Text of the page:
A group of student mentors from Enactus SFU are helping Surrey high school students turn their ideas into micro-businesses.


SFU students launch a mini business incubator for Surrey high school students

February 16, 2016

By Allen Tung

Thirteen high school students took their first steps into entrepreneurship thanks to a group of student mentors at Simon Fraser University’s Surrey campus.

In fall 2015, students with Enactus SFU worked with students from local Surrey high schools to help them turn their ideas into micro-businesses using Bright Ideas, a six-week business start-up program led by Ricky Au, program manager and Beedie business student.

With the help of SFU student mentors and a $100 start-up loan, the high school students created small businesses selling a variety of wares.

Bright Ideas began its second cycle on Feb. 3 this year. Eight new high school teams are currently planning their business ideas and attending workshops to learn about all aspects of business, as well as receive feedback on their progress and learn presentation skills.

“Bright Ideas is a mini business incubator for high school students,” says Winona Bhatti, president of Enactus SFU, a student group that promotes entrepreneurship and manages a slate of community-based, social enterprise-focused programs.

“We act as mentors for the students and also bring in speakers to motivate and help them to learn what makes a successful business.”

Last fall, three students from Kwantlen Park Secondary School launched a venture called Sweet Sensations.

They developed a line of decorative mason jars filled with dry cookie mix to be used for baking or as kitchen-counter décor, and sold them for $5 each.

Sweet Sensations had just six weeks to sell its product and repay the $100 loan. Not only did the students meet their deadline, they also generated $477 in revenue.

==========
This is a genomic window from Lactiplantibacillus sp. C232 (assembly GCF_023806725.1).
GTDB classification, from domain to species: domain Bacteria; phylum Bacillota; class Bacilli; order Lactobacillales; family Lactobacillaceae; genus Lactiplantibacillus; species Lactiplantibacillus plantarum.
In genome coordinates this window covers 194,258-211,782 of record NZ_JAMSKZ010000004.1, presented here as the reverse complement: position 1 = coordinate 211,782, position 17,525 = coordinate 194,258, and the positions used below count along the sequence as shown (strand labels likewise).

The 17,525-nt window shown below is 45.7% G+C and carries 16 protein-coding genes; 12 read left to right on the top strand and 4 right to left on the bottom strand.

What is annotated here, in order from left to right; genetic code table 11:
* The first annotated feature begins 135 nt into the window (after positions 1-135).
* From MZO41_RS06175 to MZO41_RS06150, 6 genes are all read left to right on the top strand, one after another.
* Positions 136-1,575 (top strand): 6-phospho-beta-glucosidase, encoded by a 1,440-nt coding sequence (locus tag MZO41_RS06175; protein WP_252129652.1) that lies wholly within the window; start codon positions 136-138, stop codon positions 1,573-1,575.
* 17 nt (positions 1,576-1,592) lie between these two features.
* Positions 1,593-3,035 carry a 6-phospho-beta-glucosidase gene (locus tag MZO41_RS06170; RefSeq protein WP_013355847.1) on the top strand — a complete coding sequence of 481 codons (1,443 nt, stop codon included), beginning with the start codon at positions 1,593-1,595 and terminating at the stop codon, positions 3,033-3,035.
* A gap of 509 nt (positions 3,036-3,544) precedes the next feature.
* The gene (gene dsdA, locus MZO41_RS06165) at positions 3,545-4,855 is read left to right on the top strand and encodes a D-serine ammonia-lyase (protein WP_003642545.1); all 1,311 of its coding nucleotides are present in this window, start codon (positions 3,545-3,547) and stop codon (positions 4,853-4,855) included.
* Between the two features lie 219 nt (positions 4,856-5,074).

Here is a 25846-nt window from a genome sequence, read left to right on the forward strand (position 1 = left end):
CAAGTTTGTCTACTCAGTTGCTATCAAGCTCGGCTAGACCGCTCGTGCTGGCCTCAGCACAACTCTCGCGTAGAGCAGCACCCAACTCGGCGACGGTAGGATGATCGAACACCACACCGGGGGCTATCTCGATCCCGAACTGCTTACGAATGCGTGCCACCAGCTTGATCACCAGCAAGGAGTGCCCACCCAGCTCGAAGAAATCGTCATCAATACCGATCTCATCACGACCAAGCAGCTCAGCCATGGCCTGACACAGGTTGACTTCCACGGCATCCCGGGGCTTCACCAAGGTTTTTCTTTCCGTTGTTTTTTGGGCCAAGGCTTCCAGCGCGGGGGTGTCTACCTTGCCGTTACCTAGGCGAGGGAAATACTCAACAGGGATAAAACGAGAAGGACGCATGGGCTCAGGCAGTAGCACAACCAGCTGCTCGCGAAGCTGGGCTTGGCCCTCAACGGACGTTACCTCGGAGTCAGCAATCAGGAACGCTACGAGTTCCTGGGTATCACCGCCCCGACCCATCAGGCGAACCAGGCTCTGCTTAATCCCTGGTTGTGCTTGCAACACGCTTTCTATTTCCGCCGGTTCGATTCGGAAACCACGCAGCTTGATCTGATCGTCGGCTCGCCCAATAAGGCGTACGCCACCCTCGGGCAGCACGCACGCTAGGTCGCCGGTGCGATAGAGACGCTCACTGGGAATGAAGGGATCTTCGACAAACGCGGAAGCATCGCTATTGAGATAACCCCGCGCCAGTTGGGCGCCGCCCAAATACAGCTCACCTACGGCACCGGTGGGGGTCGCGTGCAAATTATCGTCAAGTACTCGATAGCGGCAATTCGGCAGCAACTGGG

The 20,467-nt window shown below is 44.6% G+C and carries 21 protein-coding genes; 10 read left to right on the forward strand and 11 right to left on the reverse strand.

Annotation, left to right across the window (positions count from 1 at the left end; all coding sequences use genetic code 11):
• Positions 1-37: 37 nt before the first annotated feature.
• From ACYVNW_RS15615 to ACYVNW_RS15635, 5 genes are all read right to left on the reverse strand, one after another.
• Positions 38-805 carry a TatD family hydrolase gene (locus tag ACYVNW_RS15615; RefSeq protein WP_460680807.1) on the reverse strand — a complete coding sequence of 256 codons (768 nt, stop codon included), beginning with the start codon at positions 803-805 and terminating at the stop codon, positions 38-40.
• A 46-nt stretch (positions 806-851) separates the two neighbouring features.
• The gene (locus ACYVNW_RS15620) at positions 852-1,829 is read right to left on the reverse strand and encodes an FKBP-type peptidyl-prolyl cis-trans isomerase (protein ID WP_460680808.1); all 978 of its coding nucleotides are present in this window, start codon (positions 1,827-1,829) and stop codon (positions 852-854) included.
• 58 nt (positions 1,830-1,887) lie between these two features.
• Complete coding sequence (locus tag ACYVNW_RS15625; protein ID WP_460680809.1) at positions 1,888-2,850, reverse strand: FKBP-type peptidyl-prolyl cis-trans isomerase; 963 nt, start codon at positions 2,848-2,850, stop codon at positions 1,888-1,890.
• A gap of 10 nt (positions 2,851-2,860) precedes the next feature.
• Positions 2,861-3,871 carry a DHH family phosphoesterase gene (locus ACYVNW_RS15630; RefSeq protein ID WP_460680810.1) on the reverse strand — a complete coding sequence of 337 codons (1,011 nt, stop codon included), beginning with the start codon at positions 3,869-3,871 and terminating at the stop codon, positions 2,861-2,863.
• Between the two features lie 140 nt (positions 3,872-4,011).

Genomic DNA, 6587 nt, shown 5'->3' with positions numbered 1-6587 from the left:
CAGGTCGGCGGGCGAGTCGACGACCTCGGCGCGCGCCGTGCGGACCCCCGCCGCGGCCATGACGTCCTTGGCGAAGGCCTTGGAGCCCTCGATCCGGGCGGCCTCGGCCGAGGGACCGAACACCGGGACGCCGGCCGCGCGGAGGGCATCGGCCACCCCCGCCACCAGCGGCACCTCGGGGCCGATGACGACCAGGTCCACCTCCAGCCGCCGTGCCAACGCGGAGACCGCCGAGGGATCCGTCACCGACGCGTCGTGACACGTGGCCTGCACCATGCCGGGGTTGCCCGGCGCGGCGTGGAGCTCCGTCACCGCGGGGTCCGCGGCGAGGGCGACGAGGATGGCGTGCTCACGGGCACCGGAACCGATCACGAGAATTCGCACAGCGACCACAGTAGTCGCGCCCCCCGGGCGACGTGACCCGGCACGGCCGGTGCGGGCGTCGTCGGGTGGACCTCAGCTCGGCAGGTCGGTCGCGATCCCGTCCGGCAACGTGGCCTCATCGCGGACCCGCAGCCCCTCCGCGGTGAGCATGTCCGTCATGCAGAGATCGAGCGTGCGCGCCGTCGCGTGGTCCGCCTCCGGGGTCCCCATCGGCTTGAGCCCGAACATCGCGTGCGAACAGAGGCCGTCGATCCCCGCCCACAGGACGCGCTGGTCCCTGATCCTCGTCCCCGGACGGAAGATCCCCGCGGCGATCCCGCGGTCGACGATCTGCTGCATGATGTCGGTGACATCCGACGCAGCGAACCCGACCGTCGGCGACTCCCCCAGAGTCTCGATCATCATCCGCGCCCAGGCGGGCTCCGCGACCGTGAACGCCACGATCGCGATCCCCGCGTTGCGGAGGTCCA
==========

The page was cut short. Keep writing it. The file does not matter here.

“There’s a real buzz among these students once they see how good ideas have very real potential,” says Bhatti.

Ten per cent of students’ profits went to charity, with the students keeping the remainder. The Sweet Sensations team donated about $50 of its revenue to B.C. Children’s Hospital.

The students have since closed Sweet Sensations to focus on school, but are interested in pursuing business at SFU once they graduate from high school.

Says one team member: “The mentors gave good, honest feedback, which benefited the business a lot. If anything went wrong or if someone didn’t know what to do, the management and mentors were always ready to help as much as they could.”

With an impressive membership of nearly 200 students, Enactus SFU oversees nearly a dozen programs, including Count on Me, a financial literacy program for at-risk youth and Banner Bags, which has the simple mission of educating high school students to be more environmentally friendly.

In January, Enactus SFU launched Refresh, a new program to collect blemished fruit from grocery stores, dehydrate it, and resell it to the grocery stores as a dried fruit product. The group's eventual goal is to employ at-risk people in this enterprise.

Enactus SFU will be at SFU’s 50th Anniversary Celebration: Surrey Open House on Mar. 2, 4:30 p.m. to 8:30 p.m. to showcase Bright Ideas and other innovative programs. Find them in Room 3290.